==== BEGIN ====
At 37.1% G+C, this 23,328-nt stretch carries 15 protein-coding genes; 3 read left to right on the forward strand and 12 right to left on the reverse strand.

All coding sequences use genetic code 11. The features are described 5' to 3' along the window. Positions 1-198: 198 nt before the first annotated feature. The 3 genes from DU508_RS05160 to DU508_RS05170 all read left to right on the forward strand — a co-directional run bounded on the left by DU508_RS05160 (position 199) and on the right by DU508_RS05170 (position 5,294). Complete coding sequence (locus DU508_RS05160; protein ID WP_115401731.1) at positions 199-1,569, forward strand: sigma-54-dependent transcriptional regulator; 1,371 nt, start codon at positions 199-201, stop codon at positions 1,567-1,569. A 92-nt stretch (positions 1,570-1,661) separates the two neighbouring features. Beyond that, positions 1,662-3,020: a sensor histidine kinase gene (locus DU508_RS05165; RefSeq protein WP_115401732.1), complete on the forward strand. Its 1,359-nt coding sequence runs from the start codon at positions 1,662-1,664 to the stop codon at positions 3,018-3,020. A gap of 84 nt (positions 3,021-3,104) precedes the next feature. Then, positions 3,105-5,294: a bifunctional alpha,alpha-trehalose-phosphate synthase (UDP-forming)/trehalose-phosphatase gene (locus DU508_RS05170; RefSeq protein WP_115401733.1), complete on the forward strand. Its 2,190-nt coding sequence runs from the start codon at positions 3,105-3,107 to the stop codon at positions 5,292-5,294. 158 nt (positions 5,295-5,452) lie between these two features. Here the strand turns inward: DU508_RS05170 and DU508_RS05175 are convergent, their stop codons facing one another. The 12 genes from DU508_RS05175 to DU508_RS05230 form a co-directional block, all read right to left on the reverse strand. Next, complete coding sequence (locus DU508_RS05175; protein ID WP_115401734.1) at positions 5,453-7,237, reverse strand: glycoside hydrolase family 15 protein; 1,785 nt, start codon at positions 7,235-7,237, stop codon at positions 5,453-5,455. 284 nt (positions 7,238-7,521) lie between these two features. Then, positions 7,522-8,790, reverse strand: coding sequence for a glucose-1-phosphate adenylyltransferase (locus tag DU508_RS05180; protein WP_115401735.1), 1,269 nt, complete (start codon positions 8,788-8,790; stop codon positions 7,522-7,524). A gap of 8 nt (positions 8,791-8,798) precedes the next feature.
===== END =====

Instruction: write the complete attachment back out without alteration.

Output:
At 37.1% G+C, this 23,328-nt stretch carries 15 protein-coding genes; 3 read left to right on the forward strand and 12 right to left on the reverse strand.

All coding sequences use genetic code 11. The features are described 5' to 3' along the window. Positions 1-198: 198 nt before the first annotated feature. The 3 genes from DU508_RS05160 to DU508_RS05170 all read left to right on the forward strand — a co-directional run bounded on the left by DU508_RS05160 (position 199) and on the right by DU508_RS05170 (position 5,294). Complete coding sequence (locus DU508_RS05160; protein ID WP_115401731.1) at positions 199-1,569, forward strand: sigma-54-dependent transcriptional regulator; 1,371 nt, start codon at positions 199-201, stop codon at positions 1,567-1,569. A 92-nt stretch (positions 1,570-1,661) separates the two neighbouring features. Beyond that, positions 1,662-3,020: a sensor histidine kinase gene (locus DU508_RS05165; RefSeq protein WP_115401732.1), complete on the forward strand. Its 1,359-nt coding sequence runs from the start codon at positions 1,662-1,664 to the stop codon at positions 3,018-3,020. A gap of 84 nt (positions 3,021-3,104) precedes the next feature. Then, positions 3,105-5,294: a bifunctional alpha,alpha-trehalose-phosphate synthase (UDP-forming)/trehalose-phosphatase gene (locus DU508_RS05170; RefSeq protein WP_115401733.1), complete on the forward strand. Its 2,190-nt coding sequence runs from the start codon at positions 3,105-3,107 to the stop codon at positions 5,292-5,294. 158 nt (positions 5,295-5,452) lie between these two features. Here the strand turns inward: DU508_RS05170 and DU508_RS05175 are convergent, their stop codons facing one another. The 12 genes from DU508_RS05175 to DU508_RS05230 form a co-directional block, all read right to left on the reverse strand. Next, complete coding sequence (locus DU508_RS05175; protein ID WP_115401734.1) at positions 5,453-7,237, reverse strand: glycoside hydrolase family 15 protein; 1,785 nt, start codon at positions 7,235-7,237, stop codon at positions 5,453-5,455. 284 nt (positions 7,238-7,521) lie between these two features. Then, positions 7,522-8,790, reverse strand: coding sequence for a glucose-1-phosphate adenylyltransferase (locus tag DU508_RS05180; protein WP_115401735.1), 1,269 nt, complete (start codon positions 8,788-8,790; stop codon positions 7,522-7,524). A gap of 8 nt (positions 8,791-8,798) precedes the next feature.